The 1st chapter serves as an introduction and provides the historical setting for the book.  The last chapters claim to be final prophetic chapters by Daniel himself (more on that later).  The middle (Aramaic) sections form the bulk of the stories about Daniel as a court minister with the Babylonians and Persians.

This core of the book (chapters 2-7) seems to be the original collection,
completely written in Aramaic, and it forms a remarkable Chiastic Structure,
indicating it is all of a single piece and composition.

In contrast, the remaining Hebrew portions of the book show no awareness
or at least concern at all for the Chiastic structure, and simply offer a sequential set of three more dream-prophecies.

Since the book is demonstrably a composite work, attempts by critics to date
the entire book as a unit are in fact worthless.

The biggest criticisms, namely that the 'author' is only aware of and
mostly concerned about the period under the Greeks,
especially Antiochus (c. 167 BC), only really apply to one chapter,
namely Chapter 11.
But this was probably the very last section (chapters 10-12 are a unit)
added to the book, and as a unit it is quite different than all other parts.

The strongest criticism therefore would most effectively suggest
that the last three chapters were added, and that the rest of the book
must in that case be much older.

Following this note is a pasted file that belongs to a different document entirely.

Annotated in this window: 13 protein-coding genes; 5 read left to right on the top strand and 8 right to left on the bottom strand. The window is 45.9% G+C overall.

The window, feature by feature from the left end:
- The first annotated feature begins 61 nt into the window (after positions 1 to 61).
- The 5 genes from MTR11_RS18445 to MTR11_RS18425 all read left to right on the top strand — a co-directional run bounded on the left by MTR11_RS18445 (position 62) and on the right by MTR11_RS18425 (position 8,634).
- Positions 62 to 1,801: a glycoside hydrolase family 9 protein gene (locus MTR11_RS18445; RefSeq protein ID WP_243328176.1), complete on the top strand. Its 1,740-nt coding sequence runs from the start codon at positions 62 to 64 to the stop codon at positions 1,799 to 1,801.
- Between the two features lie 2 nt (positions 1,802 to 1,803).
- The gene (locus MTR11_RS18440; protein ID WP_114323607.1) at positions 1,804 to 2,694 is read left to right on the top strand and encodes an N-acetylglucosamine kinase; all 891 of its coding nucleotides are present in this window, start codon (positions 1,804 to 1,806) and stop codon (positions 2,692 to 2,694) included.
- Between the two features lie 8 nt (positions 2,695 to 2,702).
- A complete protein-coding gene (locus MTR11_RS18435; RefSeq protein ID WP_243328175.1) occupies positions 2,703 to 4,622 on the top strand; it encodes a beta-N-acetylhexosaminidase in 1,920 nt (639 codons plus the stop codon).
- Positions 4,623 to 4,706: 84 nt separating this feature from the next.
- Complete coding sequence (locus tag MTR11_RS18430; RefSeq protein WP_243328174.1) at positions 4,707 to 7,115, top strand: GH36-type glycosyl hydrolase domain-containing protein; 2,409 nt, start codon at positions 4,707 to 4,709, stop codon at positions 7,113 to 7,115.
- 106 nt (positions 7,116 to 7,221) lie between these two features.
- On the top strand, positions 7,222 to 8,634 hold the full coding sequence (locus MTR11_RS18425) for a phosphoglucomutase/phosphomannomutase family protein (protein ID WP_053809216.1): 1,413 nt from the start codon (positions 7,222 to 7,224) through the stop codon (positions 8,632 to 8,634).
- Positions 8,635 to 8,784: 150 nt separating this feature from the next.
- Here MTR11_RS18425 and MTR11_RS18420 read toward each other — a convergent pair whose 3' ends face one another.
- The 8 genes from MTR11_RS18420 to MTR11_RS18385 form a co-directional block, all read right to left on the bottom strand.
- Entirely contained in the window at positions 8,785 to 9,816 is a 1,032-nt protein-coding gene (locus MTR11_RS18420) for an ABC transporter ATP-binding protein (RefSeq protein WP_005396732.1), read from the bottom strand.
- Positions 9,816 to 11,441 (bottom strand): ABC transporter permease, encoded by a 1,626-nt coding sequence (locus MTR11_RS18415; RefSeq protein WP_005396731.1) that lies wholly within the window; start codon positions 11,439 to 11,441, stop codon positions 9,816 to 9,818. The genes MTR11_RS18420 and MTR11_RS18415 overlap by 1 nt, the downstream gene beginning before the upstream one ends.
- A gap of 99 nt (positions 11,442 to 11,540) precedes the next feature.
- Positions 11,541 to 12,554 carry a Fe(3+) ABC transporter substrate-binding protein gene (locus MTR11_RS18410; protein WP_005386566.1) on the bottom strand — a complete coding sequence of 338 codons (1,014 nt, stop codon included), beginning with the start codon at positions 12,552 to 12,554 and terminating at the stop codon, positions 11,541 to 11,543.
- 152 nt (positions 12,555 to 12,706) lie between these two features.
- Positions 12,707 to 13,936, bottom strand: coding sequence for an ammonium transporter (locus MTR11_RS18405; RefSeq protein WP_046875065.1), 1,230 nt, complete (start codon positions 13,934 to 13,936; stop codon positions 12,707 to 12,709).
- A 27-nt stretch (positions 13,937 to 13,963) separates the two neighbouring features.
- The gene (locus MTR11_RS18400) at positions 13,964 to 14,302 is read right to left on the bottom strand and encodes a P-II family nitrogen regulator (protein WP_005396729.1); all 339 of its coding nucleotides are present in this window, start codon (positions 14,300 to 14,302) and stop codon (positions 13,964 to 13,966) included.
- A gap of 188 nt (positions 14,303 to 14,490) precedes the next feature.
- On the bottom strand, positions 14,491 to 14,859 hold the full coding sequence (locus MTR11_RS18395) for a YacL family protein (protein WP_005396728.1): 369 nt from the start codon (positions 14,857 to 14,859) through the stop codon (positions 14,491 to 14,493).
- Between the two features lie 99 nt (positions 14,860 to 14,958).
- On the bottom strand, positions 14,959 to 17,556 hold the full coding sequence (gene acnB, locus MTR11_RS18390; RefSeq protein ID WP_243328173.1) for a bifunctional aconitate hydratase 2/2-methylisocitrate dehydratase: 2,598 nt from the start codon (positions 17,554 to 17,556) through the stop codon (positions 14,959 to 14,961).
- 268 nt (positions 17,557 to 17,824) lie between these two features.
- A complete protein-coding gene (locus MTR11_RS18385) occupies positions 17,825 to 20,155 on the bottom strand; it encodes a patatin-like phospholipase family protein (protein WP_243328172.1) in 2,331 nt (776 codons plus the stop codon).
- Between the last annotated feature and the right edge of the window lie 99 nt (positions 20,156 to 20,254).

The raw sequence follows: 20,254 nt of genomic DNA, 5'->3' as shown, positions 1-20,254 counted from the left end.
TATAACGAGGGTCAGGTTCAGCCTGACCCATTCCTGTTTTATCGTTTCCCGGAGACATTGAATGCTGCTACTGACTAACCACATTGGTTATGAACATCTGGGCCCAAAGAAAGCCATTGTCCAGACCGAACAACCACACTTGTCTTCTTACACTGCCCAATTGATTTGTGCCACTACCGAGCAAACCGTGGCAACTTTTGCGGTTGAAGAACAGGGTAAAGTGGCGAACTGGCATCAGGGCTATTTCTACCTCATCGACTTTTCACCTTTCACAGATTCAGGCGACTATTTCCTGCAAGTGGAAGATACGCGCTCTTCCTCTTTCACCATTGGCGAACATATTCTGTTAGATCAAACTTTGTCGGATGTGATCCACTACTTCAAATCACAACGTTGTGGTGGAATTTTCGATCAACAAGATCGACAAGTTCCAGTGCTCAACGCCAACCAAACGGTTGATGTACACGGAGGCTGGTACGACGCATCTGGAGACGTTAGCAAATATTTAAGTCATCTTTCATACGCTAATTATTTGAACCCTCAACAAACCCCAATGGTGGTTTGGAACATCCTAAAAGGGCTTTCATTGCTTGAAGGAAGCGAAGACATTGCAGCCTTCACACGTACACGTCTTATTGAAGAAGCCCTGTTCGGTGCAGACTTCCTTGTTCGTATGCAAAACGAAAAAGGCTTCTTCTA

We have a similar situation with the Book of Enoch, where
demonstrably foreign and later sections were added,
in the simplest manner, namely tagging them on on the end of the original.

Although Chapter 12 is of interest since it mentions the resurrection,
several other parts of the Aramaic core also reference this common belief.

Thursday, May 28, 2015

The Meaning of "Under the Law" in Paul's Writings

This Post is to meant to clear up an important point of translation/interpretation found in the writings of Paul the Apostle.

It is in response to another thread "Not under the Law", which unfortunately contains disinformation and is misleading.

We did a deep study of this, involving, Koine Greek, modern English idioms, and also translational practices, and present our findings again here.


To begin, we believe that most will agree at least on the basic meaning of the modern English idiom, "under the Law".

We also agree as to the basic intent of this common modern English idiom:

Greek Idioms and their Meaning:

Turning now to Paul and the original Greek, we find several similar idioms in the New Testament, each with its own meaning:


(1) Romans 8:7 (ὑποτάσσεται τῷ νόμῳ) This is a full Greek idiom but not closely matching the modern English idiom above:

"Therefore the carnal mind is at enmity with God; For it is not subject to the Law of God, nor indeed can it be."

διότι τὸ φρόνημα τῆς σαρκὸς ἔχθρα εἰς θεόν; 
τῷ γὰρ νόμῳ τοῦ θεοῦ οὐχ ὑποτάσσεται οὐδὲ γὰρ δύναται·
This can be rendered in a variety of ways in English, because English is rich in idioms of similar impact and meaning. The verb "be subject to" or "submit" is effective and clear in its meaning and import in both Greek and English.

The point here should be further expounded: Paul does not say that the 'fleshly mind' is not obligated to keep the Law, but rather that it is incapable of obedience, which the Law nonetheless demands.

So "(not) obligated to keep" or "(not) under authority to" is actually an improper rendering here. Paul means that the 'fleshly mind' is in a state of transgression through wilful disobediance of the Law.